Sunday 28th May 2017,
Televisual

Lonely Men: An American Encounters Sorrentino

Many thanks to Thessaloniki Film Festival for linking! This post in honor of Il Divo opening in Philadelphia at one of the Ritz theatres.

Cinema loves impenetrable men. Orson Welles in Citizen Kane, a film forever collecting critical largess, proves this. So do other protagonists in other evidently great films, including Humphrey Bogart in Casablanca, Marlon Brando in The Godfather, Marcello Mastroianni in 8 1/2, not to mention less prestigious action heroes like James Bond, among dozens more and not all of them British. The trope persists: Daniel Day-Lewis in There Will Be Blood and Javier Bardem in No Country for Old Men are two recent instantiations. It is so pervasive that similarly opaque female leads become all the more outstanding: from Jean Seberg in Breathless, Tracy Camilla Johns in She’s Gotta Have It to Kate Winslet in The Reader.

From my eyes, Italian and internationally acclaimed film director Paolo Sorrentino is very aware of this history. His films, including Il Divo, now out in limited release, The Family Friend (2006), The Consequences of Love (2004) and L’uomo in più (2001), all focus on lonely often steely men undergoing existential crises. These are among the few of his films available for consumption in the United States (some are not subtitled, not formatted for the US or released on DVD). I’ll join the chorus of critics clamoring for full release of his work, which seems inevitable, given that Il Divo captured the Jury Prize at Cannes, and all three were nominated for the Palme D’Or.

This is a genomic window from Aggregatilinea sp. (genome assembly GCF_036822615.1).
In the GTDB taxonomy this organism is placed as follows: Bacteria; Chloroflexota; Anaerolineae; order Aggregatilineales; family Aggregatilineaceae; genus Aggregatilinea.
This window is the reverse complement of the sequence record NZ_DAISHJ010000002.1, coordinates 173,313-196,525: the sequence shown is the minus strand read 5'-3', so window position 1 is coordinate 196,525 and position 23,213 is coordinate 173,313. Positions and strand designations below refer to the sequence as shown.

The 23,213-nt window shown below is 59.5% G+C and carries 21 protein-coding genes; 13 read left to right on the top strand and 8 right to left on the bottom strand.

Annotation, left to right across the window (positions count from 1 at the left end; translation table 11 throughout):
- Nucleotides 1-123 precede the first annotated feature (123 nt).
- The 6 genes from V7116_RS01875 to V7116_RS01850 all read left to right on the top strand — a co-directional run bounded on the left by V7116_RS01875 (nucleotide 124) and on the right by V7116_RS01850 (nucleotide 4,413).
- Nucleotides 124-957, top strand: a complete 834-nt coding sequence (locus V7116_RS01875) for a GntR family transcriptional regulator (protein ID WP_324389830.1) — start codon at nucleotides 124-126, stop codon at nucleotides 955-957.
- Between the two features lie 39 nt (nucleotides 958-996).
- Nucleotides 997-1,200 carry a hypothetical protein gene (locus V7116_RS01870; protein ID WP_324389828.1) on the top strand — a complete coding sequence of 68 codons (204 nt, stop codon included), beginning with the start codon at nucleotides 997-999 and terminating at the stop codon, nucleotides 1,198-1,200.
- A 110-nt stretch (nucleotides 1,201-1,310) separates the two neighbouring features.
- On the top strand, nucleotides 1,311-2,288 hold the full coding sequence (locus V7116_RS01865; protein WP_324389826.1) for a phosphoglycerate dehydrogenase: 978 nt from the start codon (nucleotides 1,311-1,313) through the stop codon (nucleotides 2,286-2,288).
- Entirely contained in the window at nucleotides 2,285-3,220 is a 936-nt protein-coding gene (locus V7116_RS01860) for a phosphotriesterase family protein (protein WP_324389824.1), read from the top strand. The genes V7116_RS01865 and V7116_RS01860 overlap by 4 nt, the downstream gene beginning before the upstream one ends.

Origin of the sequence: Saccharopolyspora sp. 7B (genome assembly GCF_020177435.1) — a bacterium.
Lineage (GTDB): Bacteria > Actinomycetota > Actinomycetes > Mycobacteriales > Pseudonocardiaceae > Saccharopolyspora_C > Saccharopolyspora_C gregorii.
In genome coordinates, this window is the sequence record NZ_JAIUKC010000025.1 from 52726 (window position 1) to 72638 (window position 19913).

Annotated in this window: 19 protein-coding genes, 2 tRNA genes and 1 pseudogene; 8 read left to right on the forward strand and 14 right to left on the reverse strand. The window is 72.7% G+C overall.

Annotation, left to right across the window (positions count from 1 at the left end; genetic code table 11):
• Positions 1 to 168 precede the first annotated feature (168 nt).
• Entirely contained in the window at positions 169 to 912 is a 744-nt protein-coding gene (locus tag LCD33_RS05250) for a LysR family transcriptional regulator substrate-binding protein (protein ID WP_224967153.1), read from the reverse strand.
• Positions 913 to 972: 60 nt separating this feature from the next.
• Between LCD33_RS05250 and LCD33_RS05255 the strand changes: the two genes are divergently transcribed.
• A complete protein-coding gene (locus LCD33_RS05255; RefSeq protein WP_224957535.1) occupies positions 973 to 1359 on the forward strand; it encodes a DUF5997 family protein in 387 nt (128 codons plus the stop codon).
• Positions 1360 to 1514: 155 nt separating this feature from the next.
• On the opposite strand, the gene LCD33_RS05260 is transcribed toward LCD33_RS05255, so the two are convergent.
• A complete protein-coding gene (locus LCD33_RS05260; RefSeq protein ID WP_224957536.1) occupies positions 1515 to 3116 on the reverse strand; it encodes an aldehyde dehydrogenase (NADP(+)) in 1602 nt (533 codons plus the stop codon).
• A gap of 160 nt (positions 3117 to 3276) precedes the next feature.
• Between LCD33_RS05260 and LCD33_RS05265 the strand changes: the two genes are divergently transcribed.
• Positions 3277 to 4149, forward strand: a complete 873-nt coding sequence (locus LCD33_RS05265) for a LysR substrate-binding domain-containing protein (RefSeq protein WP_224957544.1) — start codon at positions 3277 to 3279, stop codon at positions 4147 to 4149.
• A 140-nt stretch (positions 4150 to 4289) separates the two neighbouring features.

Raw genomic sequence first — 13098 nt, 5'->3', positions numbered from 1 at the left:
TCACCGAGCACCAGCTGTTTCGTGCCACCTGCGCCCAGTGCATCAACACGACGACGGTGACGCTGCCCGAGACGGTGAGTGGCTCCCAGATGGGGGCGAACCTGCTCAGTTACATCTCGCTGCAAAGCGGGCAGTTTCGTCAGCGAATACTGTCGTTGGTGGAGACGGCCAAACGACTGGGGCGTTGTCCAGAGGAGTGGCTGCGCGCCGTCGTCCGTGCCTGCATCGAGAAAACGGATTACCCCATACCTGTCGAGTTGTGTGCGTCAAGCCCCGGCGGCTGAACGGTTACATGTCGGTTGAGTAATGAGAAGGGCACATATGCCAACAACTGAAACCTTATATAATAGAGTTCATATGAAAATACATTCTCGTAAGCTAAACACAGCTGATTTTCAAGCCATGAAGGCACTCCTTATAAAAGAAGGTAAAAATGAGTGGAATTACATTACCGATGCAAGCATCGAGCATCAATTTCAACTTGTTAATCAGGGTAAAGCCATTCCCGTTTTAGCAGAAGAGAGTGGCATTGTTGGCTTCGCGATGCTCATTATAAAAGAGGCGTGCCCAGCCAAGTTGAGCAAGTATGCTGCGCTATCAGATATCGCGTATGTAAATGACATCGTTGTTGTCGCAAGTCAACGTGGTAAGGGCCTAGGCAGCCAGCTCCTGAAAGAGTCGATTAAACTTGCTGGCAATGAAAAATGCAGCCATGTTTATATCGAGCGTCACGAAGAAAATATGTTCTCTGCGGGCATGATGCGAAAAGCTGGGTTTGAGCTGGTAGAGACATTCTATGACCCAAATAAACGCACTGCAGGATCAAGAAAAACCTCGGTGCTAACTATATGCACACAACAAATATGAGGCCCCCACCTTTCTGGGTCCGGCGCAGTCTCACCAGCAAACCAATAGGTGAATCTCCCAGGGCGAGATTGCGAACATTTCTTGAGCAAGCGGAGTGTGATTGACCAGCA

Tony Servillo as Giulio Andreotti in Paolo Sorrentino's Il Divo (2008), likely to become Sorrentino masterpiece for its depiction of a man tenaciously trying to contain himself and his power.

Tony Servillo as Giulio Andreotti in Paolo Sorrentino's Il Divo (2008), likely to become Sorrentino masterpiece for its depiction of a man tenaciously trying to contain himself and his power.

Why now? Why Sorrentino? He happens to be half the duo of directors causing some critics to declare a revival in Italian cinema – Matteo Garrone is the other – both critically and commercially. The reasons are in the films.